An exceptional bank holiday weekend and a glimpse into the future of the energy industry
This weekend was an exceptional one for Great Britain’s energy system. With demand reduced by up to 20% by the Coronavirus lockdown and a proportion of nuclear capacity now on standby, solar and wind generation dominated our power networks like never before. Over Sunday lunchtime, carbon intensity fell to 18g CO2 per kWh – an order of magnitude lower than the 200-250g expected over the course of 2020. This can be seen here in Drax's tweet:
How low carbon did Great Britain’s #electricity system go today?
🌅 18g CO2/kWh (43g was previous record set in August)
🌬 At the time, 65% of power was from #renewables and 84% was low carbon
👉🏾 https://t.co/otBFE9zO46 #ElectricInsights pic.twitter.com/suXrcBUoXU
Wholesale day-ahead and intraday markets recorded long stretches of negative pricing interspersed by swings to ‘normal’ prices of £40/MWh. See via Nord Pool here:
In some cases this volatility was shared with consumers, with customers of Octopus Energy being paid more than £110/MWh to run their ovens and washing machines and charge their electric cars.
Meanwhile, National Grid worked hard to keep the lights on, combining well-established tools like the Balancing Mechanism with new ones like Optional Downward Flexibility Management, designed and launched over the last month. ‘Flexible’ and ‘inflexible’ assets worked together to keep supply and demand in sync. Seen here in a screenshot taken from National Grid ESO's app:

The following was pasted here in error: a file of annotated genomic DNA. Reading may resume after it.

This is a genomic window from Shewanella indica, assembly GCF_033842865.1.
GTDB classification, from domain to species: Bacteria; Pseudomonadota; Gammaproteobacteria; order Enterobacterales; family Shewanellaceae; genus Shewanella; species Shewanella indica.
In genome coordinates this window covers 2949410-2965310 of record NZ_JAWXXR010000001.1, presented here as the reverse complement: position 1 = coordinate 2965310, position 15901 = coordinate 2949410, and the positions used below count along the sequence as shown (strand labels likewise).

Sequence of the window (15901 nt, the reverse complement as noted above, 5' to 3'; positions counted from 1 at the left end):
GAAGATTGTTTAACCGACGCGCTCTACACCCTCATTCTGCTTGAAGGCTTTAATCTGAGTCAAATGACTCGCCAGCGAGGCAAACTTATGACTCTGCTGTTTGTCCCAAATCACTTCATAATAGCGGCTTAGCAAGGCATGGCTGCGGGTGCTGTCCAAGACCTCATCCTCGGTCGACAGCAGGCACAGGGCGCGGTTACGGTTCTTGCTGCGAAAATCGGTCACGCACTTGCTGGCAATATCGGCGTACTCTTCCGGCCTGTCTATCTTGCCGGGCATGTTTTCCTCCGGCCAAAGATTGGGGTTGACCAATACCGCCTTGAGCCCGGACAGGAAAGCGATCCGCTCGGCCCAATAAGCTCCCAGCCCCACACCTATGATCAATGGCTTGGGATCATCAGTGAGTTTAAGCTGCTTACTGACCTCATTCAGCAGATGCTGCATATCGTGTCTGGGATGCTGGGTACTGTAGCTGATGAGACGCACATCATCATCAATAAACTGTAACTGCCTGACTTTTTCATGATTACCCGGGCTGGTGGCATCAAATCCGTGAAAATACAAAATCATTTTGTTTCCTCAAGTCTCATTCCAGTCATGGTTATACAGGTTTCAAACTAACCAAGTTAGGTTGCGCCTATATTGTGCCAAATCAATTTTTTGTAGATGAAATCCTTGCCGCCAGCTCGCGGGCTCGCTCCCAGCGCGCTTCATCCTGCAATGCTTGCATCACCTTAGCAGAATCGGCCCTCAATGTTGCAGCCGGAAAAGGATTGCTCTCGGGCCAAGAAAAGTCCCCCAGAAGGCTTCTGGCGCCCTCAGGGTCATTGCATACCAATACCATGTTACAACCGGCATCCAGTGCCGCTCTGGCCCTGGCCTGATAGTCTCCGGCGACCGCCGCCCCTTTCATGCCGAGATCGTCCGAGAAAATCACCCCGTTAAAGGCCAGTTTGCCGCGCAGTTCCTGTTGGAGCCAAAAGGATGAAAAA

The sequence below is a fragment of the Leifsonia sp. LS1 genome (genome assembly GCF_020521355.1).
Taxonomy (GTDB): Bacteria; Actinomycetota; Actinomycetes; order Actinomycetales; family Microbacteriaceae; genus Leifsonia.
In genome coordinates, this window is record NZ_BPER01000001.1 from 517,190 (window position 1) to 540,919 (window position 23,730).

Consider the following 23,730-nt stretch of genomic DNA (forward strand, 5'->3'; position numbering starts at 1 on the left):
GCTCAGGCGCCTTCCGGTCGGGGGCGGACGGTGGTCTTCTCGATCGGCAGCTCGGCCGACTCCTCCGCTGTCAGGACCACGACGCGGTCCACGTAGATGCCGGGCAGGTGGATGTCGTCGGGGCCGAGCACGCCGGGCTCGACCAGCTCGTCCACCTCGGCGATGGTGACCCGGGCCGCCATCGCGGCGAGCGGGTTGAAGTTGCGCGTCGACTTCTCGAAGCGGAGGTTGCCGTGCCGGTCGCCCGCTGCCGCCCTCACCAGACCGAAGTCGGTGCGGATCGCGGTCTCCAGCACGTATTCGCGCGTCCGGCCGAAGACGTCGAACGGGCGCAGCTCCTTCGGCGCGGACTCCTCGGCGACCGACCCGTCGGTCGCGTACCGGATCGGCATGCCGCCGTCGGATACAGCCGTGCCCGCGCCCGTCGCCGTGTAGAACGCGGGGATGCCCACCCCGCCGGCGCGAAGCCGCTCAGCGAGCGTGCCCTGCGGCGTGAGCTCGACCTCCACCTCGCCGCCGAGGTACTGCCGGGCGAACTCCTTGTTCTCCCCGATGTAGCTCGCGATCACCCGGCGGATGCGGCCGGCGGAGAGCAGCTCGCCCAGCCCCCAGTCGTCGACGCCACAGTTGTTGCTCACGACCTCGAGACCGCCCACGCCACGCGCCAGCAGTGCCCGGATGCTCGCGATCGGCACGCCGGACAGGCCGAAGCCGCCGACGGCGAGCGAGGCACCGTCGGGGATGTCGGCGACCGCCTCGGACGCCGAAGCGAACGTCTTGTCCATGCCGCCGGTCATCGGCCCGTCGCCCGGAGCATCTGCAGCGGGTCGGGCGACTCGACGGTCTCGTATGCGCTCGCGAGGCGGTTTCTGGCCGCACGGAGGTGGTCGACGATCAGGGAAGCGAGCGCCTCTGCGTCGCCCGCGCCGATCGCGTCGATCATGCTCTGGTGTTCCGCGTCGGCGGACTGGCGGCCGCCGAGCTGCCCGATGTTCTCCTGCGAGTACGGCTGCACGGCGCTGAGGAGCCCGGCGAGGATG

While it was exceptional for this to happen now, the weekend was a window into where we need to get to over the next 5 or 10 years. As solar and wind grow to be a more significant part of our everyday generation mix, these conditions will be more normal. It is critical to UK plc that National Grid, the DNOs and energy companies have the right tools and data at their finger tips to make efficient commercial and physical decisions. While many of the constituent parts of these tools exist, combining them in real-time and at scale is often complicated by fragmented systems and processes, geared around a small number of thermal generators acting in simpler, more predictable markets.
As the events of this weekend become less and less exceptional, it is important that we take the learnings from 2020 and apply them with some haste, to ensure that all parties are ready to embrace a faster, more volatile and ultimately greener energy world.
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